For example, Ms. Waugh tells the story of a Vietnamese-born engineer named Tan Ha, a former refugee now working at HP Labs in Palo Alto, Calif. Mr. Ha regularly sent money back to a Buddhist orphanage in Vietnam, only to have it disappear en route. Then he learned about a new HP project called World e-Inclusion (since renamed e-Inclusion Solutions), which Ms. Waugh had helped to instigate. Inspired by Muhammad Yunus’s renowned Grameen microbanking system in Bangladesh, this venture is developing low-cost telecommunications and computing services (through such venues as village kiosks) for the high-volume but low-margin market of 4 billion poor people around the world.
E-Inclusion Solutions is HP’s bid for what C.K. Prahalad and Stuart L. Hart call the “biggest potential market opportunity in the history of commerce” — providing tools, infrastructure, and financing for entrepreneurial self-development in impoverished regions. (See "The Fortune at the Bottom of the Pyramid," by C.K. Prahalad and Stuart L. Hart, s+b, First Quarter 2002.) Although the initiative enjoys support from some of HP’s top leaders, it was started at a grass-roots level within HP Labs, and its momentum depends on the continued involvement of Hewlett-Packard managers and employees who have some connection with the Third World in their personal lives.
Which is where Tan Ha comes in. About two years ago, he called Barbara Waugh (who was personnel director for HP Labs at the time and had a reputation for getting things done) to beg her to get the e-Inclusion group to “do something” about his money transit problems. “No,” she told Mr. Ha, the e-Inclusion group could not solve the problem. He would have to get involved himself, which meant going to the lab director, Stan Williams, and asking HP to subsidize Mr. Ha’s time to work on the project.
At first, Mr. Ha demurred. But when Ms. Waugh mentioned that Mr. Williams’s favorite restaurant was a Southeast Asia noodle house near HP’s offices, Mr. Ha, preferring a different one, decided to invite his boss to lunch at his own favorite noodle house. Over lunch, Mr. Williams agreed to have 10 percent of Mr. Ha’s time sponsored for e-Inclusion Solutions work.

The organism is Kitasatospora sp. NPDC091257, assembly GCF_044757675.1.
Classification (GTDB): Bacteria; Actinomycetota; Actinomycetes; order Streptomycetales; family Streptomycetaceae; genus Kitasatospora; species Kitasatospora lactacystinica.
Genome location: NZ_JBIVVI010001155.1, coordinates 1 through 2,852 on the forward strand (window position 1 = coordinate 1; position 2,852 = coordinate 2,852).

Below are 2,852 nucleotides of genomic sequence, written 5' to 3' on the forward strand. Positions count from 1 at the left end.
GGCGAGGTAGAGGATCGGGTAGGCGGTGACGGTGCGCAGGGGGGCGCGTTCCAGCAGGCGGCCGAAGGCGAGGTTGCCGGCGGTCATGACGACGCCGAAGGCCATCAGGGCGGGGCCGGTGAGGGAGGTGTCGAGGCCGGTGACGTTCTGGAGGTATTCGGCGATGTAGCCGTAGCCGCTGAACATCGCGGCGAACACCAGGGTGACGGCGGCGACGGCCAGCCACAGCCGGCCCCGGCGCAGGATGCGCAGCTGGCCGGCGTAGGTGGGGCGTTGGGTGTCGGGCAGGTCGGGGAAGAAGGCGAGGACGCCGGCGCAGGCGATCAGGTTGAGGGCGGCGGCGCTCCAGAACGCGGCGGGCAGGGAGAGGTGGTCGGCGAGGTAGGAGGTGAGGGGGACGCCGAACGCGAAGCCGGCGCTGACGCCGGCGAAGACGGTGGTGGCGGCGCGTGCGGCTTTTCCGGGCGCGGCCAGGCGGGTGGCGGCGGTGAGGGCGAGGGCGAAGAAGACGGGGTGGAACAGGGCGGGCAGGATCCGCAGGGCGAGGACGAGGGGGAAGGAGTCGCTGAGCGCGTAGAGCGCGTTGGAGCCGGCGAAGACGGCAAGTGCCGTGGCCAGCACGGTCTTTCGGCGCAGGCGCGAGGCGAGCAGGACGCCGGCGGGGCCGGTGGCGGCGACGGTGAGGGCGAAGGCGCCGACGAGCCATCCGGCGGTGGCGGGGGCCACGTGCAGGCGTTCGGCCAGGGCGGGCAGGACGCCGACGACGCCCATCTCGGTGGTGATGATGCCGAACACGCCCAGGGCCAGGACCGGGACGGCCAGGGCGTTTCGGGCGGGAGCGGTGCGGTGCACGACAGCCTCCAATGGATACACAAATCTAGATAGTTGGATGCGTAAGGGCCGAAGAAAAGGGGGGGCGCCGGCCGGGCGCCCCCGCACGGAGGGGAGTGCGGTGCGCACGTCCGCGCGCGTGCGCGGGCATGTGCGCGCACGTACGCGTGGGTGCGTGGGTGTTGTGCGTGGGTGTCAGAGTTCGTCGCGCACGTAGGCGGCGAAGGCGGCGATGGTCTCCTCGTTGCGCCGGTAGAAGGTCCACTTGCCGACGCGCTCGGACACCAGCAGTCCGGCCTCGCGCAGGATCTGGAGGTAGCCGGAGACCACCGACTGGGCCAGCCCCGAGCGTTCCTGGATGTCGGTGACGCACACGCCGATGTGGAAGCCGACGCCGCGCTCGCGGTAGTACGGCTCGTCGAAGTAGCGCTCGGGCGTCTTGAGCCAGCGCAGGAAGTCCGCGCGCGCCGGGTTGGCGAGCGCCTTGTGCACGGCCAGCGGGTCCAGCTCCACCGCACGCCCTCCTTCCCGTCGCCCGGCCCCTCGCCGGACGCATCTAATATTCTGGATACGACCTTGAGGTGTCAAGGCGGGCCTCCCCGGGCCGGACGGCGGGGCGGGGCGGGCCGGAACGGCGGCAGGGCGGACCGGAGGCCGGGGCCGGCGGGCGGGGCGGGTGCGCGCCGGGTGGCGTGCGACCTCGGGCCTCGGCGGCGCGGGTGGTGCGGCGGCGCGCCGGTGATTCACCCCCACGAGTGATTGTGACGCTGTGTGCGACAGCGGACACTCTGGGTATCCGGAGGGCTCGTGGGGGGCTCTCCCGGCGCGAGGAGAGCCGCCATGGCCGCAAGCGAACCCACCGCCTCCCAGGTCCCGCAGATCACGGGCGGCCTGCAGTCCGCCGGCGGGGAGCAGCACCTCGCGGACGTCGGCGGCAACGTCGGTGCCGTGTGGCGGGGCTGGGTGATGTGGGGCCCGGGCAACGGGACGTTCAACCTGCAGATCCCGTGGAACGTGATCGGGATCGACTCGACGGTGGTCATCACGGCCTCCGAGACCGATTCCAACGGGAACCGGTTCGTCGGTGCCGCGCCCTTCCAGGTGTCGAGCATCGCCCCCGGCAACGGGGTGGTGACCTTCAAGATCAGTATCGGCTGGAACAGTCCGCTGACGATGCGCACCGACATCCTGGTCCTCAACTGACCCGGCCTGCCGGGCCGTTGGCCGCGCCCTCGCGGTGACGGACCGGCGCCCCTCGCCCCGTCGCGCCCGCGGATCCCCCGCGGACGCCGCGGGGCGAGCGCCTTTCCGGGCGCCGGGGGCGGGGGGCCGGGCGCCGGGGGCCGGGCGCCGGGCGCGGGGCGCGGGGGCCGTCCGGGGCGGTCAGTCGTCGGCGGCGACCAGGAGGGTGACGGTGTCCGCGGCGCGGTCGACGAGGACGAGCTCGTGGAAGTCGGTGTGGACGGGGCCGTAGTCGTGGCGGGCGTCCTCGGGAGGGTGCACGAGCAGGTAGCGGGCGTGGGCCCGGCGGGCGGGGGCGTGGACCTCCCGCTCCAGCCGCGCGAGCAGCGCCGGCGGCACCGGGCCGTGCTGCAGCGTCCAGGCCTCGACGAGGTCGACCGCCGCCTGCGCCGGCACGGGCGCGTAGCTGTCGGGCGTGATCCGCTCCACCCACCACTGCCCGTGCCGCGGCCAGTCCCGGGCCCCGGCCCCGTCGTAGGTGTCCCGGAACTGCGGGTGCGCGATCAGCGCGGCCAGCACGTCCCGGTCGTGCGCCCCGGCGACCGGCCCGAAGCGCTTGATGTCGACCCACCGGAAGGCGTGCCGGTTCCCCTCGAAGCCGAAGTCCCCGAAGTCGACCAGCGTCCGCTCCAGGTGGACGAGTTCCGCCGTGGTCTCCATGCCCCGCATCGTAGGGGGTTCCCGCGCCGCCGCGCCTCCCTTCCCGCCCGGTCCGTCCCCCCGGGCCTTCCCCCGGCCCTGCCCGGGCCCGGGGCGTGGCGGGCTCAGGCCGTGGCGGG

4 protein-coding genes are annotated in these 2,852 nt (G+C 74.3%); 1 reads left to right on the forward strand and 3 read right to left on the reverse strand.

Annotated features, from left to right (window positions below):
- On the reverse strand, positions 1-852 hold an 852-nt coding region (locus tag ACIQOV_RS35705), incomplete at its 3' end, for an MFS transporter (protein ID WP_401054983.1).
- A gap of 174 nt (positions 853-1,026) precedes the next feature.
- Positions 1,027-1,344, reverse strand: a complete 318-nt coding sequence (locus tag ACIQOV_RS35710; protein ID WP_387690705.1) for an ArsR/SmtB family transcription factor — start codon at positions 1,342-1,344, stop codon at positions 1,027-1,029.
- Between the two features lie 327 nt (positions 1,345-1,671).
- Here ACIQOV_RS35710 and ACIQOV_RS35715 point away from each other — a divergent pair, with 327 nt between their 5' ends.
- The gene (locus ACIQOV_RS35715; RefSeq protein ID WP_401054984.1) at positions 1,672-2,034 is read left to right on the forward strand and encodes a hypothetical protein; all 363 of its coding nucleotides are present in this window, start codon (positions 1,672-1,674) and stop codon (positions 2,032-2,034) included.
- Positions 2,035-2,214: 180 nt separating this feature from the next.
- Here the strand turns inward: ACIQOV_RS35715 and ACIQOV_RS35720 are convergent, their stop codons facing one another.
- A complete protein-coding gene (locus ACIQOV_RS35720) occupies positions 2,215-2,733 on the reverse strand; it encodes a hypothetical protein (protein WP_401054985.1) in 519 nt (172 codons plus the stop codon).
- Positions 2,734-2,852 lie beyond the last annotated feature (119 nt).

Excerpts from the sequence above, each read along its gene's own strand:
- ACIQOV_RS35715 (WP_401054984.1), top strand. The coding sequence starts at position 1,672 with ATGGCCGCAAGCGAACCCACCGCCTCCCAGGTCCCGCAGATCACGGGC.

One thing led to another, and within a year, two scientists at HP Labs took up Mr. Ha’s quest and designed new financial software and filed patent applications for it. If HP ends up developing it, the software will, for the first time, allow people to send money securely to such developing countries as Vietnam, Mexico, and Ghana. “Because the lab director trusted me,” Mr. Ha recently told me, “I felt so charged about and committed to fixing this technical problem — and that made a difference to our research in nanowires. It was a career breakthrough for me.”
The critical detail in this story, for me at least, is the noodle house and Ms. Waugh’s knowledge of it. That tip was the kind of subtle, incisive spur to human contact that leads people to feel that they can stick their necks out without much risk. Conventional wisdom tells us that the direct approval of a CEO — or, at the very least, a “zealot”-like senior executive — is needed to protect innovative projects and give them “air cover.” But Ms. Waugh’s story shows that people can generate a sense of safety from lower levels as well if they have a flair for networking and the requisite imagination.